By Renea Winchester
It’s bad enough that my daughter’s birthday falls on the same week as standardized testing at school; she had the misfortune of being born on April 14th, the day before “tax day.”
You see, my husband despises doing the taxes, almost as much as the thought of paying someone to prepare them. Our home becomes a place of hushed whispers, and closed doors. Even the dog senses something is amiss and tiptoes down the hall. Each year I begin mentioning our taxes in March, hoping that he’ll do them early (like the 10th of April for Pete’s sake!). This year, I assembled all the documents, placed them in his chair, then gathered the birthday girl and evacuated to the safest place possible…Billy’s farm.
We found Billy on the tractor. He had tried to plow the garden, but was forced to abandon all hope. The ground is still “too wet to plow” in most places. Instead, he cranked the lawnmower, cut a swath of grass, and dumped the clippings into the chickens who clucked and scratched in delight.
While Billy and I were discussing our limited planting-in-the-mud options, Jamie snuck into the hen house and retrieved her favorite chicken, “Little Momma.”
Little Momma truly is the best of all mother hens. She’s a tiny thing weighing a little more than a pound, if you include the feathers on her feet. Last spring, she stayed at our house rearing a brood of chicks safely away from the “big hens” who were wonderful egg-layers, but negligent mothers. Once the chicks outgrew their accommodations, all poultry returned to Billy’s.
Since today was Jamie’s birthday, Billy said, “Why don’t you just take that chicken home with you?”
That’s when the adventure began.
Jamie, who was on her way to choir practice, held Little Momma in her lap until we arrived at church. She went inside while I snuck a birthday cake into the kitchen for a surprise. Two minutes later, I returned to find Little Momma sitting in my backseat where Jamie had left her, as if riding in a car is something she does daily.
I was now in charge of driving home while holding a live chicken, which looks as ridiculous as it sounds. Little Momma and I were doing fine, until the phone rang.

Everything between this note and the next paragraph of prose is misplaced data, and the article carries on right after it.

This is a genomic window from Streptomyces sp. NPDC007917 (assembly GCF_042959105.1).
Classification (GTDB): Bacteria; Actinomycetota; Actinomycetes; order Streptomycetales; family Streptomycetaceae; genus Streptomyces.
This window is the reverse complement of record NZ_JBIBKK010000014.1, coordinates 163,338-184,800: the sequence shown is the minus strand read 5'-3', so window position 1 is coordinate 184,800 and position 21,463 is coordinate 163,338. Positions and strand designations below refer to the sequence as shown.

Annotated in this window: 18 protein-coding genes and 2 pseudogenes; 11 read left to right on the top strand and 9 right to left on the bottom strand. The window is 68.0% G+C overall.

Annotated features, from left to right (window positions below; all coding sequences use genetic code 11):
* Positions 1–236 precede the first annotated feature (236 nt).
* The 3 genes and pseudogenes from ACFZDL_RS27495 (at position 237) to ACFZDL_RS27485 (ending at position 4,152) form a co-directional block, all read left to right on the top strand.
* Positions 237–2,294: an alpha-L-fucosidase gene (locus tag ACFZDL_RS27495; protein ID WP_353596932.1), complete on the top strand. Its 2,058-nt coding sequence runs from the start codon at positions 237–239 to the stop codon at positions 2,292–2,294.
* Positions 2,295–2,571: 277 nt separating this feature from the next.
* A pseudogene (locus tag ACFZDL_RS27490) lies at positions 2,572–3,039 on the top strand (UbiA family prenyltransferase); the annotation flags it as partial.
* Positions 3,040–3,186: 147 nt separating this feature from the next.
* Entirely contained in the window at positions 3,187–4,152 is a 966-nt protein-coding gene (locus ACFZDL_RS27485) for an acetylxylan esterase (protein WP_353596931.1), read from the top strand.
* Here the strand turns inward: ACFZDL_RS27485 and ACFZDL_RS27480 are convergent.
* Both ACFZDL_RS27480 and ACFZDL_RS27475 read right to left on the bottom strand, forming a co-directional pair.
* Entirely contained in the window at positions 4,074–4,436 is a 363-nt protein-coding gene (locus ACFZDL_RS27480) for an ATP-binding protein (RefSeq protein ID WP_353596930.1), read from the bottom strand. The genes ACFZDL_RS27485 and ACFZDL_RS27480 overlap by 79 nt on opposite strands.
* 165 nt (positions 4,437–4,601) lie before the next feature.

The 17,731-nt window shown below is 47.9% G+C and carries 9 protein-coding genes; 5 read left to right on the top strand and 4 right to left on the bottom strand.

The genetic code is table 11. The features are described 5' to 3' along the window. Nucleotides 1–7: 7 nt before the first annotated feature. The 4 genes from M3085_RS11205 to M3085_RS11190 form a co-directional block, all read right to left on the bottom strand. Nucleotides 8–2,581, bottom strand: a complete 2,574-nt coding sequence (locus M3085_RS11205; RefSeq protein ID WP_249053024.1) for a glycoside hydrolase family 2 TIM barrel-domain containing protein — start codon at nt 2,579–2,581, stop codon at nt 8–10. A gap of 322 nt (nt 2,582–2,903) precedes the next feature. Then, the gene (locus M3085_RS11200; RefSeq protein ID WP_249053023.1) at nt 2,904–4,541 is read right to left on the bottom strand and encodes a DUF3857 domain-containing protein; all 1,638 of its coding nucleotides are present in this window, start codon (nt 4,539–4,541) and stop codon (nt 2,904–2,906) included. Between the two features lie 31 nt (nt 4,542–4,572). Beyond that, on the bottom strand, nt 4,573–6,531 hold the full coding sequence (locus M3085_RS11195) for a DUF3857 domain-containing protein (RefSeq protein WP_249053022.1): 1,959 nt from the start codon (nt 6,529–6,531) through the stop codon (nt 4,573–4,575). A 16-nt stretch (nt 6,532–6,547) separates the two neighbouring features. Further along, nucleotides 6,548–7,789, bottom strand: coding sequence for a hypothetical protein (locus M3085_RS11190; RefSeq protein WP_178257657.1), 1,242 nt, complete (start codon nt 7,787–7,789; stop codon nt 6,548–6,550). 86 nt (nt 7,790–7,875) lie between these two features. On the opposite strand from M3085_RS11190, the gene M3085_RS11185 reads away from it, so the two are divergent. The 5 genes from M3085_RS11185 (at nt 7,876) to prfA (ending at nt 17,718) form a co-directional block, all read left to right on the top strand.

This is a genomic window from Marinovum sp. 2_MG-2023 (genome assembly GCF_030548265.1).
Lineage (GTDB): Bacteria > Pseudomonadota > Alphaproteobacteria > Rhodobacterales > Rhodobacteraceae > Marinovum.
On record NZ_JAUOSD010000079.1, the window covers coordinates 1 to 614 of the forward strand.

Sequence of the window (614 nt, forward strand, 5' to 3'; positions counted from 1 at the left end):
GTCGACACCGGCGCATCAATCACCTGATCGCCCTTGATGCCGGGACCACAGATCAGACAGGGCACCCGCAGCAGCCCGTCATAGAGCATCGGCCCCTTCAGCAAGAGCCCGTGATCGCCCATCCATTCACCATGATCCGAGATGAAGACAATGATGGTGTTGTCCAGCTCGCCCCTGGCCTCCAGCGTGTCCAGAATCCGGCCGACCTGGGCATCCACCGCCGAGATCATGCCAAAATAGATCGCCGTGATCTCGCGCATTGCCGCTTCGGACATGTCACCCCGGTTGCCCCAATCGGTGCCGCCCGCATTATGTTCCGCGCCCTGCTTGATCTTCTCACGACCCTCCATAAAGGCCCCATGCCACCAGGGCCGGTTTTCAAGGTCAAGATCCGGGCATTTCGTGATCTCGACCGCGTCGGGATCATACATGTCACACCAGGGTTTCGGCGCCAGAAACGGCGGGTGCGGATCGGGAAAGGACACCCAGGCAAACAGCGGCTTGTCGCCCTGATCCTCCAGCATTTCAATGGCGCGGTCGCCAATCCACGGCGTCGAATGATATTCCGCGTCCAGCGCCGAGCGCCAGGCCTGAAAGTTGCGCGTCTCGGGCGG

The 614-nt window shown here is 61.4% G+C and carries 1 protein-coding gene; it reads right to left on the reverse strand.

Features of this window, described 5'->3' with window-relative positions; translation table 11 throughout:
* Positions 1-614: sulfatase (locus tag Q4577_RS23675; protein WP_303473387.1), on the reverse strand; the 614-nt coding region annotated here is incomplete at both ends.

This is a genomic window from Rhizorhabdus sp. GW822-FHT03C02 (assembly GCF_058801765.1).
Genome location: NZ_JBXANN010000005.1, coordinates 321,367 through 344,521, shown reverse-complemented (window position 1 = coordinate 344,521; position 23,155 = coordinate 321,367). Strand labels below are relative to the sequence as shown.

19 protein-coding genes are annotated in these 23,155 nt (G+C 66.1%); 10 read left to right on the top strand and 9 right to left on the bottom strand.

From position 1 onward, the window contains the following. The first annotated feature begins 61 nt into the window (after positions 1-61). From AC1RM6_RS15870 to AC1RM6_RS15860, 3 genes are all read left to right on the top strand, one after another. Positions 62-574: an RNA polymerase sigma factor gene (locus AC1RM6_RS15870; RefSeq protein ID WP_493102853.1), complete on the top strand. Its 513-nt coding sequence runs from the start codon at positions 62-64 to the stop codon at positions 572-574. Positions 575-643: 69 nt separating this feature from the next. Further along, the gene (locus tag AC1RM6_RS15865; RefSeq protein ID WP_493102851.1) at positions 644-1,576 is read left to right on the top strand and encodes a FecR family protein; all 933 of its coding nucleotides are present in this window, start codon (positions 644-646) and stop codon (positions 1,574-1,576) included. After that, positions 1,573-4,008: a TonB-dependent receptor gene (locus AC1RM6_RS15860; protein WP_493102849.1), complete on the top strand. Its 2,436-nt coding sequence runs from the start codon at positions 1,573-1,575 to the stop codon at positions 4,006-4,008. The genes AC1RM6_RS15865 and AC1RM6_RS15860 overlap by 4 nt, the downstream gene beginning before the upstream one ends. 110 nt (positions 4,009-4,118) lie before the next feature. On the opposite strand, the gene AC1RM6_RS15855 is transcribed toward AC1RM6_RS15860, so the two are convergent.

It appears in my zeal to make the tax preparation painless, I’d overlooked the obvious…Turbo Tax Deluxe Edition. (Now I know this is available on-line, but don’t get me started on that little tangent), since I was already out and about could I “pick up a copy?”
My response: “Of course I can.”
I mean, it’s not like I’m driving down GA 400 with a live chicken in my lap.
I pulled into the parking lot, carefully placed the hen on the floorboard and begged her to stay put. I ran into the office supply store, plucked the last remaining Turbo Tax off the shelf, and rushed to my car where Little Momma was flying around, accurately defining the term “screaming banshee.”
I ignored the stares of those parked around me and opened the door, which somehow triggered a clucking calamity.
The flying continued, with an added high-pitched cackle thrown in for emphasis.
I wedged the shopping bag beneath the seat and eventually captured the hen. With Little Momma safely in my lap, I returned home, delivered the necessary program to Mr. Grumpy Taxpayer.
I decided it best to have a seat ouside and find my happy place while Little Momma scratched for worms.
Next year, I’m taking my daughter and my chicken out of town on tax day.
Renea Winchester is the winner of the Appalachian Heritage Award. Her first book In The Garden With Billy: Lessons on Life, Love, and Tomatoes will be published in 2010. She welcomes your comments at www.reneawinchester.com